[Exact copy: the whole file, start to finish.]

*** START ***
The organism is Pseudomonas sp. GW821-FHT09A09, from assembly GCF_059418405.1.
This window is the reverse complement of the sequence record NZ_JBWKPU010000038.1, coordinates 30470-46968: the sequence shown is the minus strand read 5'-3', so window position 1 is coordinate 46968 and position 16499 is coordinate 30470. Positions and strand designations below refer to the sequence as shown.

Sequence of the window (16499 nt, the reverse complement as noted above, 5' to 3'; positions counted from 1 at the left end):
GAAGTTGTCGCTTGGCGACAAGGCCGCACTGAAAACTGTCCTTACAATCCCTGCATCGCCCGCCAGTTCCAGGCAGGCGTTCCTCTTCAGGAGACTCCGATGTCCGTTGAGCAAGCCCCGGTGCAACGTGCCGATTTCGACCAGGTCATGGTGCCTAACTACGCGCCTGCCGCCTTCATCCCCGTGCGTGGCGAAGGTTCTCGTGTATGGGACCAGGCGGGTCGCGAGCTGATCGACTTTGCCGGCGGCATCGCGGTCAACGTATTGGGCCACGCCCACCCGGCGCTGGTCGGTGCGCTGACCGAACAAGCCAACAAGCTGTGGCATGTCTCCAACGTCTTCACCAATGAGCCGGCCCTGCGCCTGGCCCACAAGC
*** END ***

The organism is Pseudomonas sp. GW821-FHT09A09, from assembly GCF_059418405.1.
This window is the reverse complement of the sequence record NZ_JBWKPU010000038.1, coordinates 30470-46968: the sequence shown is the minus strand read 5'-3', so window position 1 is coordinate 46968 and position 16499 is coordinate 30470. Positions and strand designations below refer to the sequence as shown.

Sequence of the window (16499 nt, the reverse complement as noted above, 5' to 3'; positions counted from 1 at the left end):
GAAGTTGTCGCTTGGCGACAAGGCCGCACTGAAAACTGTCCTTACAATCCCTGCATCGCCCGCCAGTTCCAGGCAGGCGTTCCTCTTCAGGAGACTCCGATGTCCGTTGAGCAAGCCCCGGTGCAACGTGCCGATTTCGACCAGGTCATGGTGCCTAACTACGCGCCTGCCGCCTTCATCCCCGTGCGTGGCGAAGGTTCTCGTGTATGGGACCAGGCGGGTCGCGAGCTGATCGACTTTGCCGGCGGCATCGCGGTCAACGTATTGGGCCACGCCCACCCGGCGCTGGTCGGTGCGCTGACCGAACAAGCCAACAAGCTGTGGCATGTCTCCAACGTCTTCACCAATGAGCCGGCCCTGCGCCTGGCCCACAAGC